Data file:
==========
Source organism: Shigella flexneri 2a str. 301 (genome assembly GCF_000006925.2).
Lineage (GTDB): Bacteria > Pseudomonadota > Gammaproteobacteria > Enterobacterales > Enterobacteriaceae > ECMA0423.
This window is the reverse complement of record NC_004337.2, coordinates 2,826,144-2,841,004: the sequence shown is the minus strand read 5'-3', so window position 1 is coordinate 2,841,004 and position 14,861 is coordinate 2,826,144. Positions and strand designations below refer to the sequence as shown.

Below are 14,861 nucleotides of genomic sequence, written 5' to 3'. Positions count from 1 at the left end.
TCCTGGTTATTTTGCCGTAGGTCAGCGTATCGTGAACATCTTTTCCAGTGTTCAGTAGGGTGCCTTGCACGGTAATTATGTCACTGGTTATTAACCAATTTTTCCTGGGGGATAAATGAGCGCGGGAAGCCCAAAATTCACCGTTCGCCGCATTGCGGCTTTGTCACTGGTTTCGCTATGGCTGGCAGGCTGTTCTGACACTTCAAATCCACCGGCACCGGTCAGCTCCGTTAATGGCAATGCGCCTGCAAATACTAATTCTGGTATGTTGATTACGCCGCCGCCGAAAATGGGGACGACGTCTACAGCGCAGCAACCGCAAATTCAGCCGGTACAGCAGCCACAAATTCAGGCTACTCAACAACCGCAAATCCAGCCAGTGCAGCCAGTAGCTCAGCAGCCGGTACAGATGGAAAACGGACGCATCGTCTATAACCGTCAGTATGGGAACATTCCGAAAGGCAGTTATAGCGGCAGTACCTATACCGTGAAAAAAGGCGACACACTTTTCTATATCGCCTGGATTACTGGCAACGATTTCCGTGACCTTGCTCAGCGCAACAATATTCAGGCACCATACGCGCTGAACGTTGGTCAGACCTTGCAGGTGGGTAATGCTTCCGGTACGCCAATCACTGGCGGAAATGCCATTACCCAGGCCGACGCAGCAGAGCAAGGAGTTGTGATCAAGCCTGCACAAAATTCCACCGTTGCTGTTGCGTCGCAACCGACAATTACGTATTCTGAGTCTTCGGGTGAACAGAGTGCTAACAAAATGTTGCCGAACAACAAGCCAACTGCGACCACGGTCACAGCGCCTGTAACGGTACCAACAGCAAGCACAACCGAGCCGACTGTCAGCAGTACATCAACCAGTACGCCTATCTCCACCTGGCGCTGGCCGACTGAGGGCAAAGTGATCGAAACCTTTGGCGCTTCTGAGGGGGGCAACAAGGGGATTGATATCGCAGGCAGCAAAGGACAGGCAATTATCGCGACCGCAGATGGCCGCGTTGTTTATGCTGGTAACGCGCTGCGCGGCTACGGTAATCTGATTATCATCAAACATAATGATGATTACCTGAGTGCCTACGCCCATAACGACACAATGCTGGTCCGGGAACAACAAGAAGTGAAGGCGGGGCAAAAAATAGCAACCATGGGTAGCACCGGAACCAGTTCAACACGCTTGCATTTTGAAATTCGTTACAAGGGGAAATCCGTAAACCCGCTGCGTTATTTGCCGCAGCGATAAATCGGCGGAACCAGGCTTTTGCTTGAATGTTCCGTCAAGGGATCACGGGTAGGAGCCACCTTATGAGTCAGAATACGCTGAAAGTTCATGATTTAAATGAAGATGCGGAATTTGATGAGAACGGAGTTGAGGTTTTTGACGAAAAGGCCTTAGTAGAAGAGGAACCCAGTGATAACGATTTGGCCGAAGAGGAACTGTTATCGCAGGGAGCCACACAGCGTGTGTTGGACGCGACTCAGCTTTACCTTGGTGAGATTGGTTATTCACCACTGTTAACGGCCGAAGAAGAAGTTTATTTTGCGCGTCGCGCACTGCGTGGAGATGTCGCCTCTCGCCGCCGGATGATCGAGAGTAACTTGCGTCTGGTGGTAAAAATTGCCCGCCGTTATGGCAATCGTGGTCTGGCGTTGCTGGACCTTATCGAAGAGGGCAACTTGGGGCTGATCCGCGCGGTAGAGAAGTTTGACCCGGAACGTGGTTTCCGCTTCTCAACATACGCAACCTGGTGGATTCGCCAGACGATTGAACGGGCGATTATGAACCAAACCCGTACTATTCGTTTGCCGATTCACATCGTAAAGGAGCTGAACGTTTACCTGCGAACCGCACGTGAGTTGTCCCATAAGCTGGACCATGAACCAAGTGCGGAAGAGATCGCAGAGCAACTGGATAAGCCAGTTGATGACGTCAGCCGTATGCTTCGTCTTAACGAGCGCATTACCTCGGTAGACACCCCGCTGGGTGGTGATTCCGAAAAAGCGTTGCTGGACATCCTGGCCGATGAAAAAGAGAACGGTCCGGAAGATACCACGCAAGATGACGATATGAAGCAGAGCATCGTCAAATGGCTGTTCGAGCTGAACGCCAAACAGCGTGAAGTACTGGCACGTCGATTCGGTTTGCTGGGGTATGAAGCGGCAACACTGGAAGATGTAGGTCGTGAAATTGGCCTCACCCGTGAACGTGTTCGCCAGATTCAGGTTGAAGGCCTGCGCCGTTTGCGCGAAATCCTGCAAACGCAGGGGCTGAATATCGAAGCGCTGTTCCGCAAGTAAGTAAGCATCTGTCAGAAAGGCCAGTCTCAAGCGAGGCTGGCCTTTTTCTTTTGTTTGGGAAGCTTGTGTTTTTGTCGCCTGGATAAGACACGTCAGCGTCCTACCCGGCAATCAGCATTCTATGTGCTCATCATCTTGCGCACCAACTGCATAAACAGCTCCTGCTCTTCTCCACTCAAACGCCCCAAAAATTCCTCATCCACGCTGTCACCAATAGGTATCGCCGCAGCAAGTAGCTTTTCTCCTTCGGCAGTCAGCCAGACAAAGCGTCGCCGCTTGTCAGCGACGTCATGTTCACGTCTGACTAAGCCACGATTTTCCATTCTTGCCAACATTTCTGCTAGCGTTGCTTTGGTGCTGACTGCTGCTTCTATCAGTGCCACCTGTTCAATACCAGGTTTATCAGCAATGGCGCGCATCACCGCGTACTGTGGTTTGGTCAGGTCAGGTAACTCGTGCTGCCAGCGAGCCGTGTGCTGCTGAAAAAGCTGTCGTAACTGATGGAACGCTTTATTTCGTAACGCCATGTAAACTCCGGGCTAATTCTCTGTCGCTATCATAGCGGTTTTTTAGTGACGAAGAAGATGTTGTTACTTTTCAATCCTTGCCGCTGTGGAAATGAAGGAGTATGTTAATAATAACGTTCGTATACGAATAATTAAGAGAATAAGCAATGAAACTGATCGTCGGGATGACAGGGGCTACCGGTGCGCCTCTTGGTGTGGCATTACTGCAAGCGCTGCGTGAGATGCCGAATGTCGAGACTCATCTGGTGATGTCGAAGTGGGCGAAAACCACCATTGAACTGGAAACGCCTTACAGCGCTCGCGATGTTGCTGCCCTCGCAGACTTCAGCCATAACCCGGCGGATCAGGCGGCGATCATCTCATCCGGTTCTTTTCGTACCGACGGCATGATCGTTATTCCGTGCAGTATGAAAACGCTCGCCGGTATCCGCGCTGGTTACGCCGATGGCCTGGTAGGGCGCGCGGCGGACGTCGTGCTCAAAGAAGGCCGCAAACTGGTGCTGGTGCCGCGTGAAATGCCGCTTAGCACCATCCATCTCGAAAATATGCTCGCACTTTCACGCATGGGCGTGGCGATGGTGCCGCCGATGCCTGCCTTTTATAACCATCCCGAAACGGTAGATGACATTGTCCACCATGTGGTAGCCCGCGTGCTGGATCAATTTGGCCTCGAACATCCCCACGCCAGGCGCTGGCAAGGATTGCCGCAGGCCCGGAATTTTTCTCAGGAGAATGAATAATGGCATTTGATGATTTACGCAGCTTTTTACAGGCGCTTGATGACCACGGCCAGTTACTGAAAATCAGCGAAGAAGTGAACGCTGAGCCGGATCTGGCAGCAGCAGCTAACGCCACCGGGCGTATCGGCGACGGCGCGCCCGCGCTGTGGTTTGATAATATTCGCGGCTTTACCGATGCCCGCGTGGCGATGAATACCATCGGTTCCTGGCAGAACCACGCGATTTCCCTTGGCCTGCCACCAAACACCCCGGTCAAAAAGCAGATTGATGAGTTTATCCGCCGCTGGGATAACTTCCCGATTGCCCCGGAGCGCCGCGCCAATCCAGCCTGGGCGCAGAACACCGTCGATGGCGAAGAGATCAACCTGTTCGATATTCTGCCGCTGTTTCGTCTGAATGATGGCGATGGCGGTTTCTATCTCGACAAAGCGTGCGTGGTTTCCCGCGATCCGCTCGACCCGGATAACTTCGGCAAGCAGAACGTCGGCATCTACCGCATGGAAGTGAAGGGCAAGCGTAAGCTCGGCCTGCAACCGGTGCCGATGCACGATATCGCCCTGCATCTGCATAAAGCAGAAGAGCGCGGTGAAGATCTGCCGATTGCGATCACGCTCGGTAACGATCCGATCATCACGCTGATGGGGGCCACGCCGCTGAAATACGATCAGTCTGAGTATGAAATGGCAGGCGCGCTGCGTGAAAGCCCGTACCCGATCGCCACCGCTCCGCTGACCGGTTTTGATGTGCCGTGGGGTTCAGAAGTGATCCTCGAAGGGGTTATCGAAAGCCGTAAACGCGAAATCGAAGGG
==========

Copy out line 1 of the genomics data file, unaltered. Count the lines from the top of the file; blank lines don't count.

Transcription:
Source organism: Shigella flexneri 2a str. 301 (genome assembly GCF_000006925.2).